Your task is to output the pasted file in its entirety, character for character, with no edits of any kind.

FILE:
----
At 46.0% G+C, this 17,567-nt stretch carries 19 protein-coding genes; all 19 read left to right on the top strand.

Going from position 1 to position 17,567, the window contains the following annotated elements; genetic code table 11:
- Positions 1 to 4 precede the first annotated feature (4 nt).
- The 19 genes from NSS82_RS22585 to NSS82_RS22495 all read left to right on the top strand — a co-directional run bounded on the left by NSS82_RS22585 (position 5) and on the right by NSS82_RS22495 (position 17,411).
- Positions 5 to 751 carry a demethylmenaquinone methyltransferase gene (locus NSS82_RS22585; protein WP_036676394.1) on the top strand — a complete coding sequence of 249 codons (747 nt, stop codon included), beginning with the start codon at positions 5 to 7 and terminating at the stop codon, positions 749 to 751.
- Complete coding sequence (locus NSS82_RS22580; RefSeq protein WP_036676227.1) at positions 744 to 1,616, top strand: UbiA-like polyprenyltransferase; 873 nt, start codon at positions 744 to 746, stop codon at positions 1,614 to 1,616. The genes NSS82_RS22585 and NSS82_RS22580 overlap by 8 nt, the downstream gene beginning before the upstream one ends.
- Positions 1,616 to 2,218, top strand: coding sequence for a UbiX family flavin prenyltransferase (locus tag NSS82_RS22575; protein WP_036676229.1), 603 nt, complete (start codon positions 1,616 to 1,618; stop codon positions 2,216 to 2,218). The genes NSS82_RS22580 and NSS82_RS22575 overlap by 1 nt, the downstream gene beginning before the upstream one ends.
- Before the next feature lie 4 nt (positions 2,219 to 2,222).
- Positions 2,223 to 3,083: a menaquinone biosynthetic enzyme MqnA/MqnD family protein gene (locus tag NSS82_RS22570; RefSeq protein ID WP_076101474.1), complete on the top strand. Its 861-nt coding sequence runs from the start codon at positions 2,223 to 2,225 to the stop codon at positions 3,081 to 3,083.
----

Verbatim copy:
At 46.0% G+C, this 17,567-nt stretch carries 19 protein-coding genes; all 19 read left to right on the top strand.

Going from position 1 to position 17,567, the window contains the following annotated elements; genetic code table 11:
- Positions 1 to 4 precede the first annotated feature (4 nt).
- The 19 genes from NSS82_RS22585 to NSS82_RS22495 all read left to right on the top strand — a co-directional run bounded on the left by NSS82_RS22585 (position 5) and on the right by NSS82_RS22495 (position 17,411).
- Positions 5 to 751 carry a demethylmenaquinone methyltransferase gene (locus NSS82_RS22585; protein WP_036676394.1) on the top strand — a complete coding sequence of 249 codons (747 nt, stop codon included), beginning with the start codon at positions 5 to 7 and terminating at the stop codon, positions 749 to 751.
- Complete coding sequence (locus NSS82_RS22580; RefSeq protein WP_036676227.1) at positions 744 to 1,616, top strand: UbiA-like polyprenyltransferase; 873 nt, start codon at positions 744 to 746, stop codon at positions 1,614 to 1,616. The genes NSS82_RS22585 and NSS82_RS22580 overlap by 8 nt, the downstream gene beginning before the upstream one ends.
- Positions 1,616 to 2,218, top strand: coding sequence for a UbiX family flavin prenyltransferase (locus tag NSS82_RS22575; protein WP_036676229.1), 603 nt, complete (start codon positions 1,616 to 1,618; stop codon positions 2,216 to 2,218). The genes NSS82_RS22580 and NSS82_RS22575 overlap by 1 nt, the downstream gene beginning before the upstream one ends.
- Before the next feature lie 4 nt (positions 2,219 to 2,222).
- Positions 2,223 to 3,083: a menaquinone biosynthetic enzyme MqnA/MqnD family protein gene (locus tag NSS82_RS22570; RefSeq protein ID WP_076101474.1), complete on the top strand. Its 861-nt coding sequence runs from the start codon at positions 2,223 to 2,225 to the stop codon at positions 3,081 to 3,083.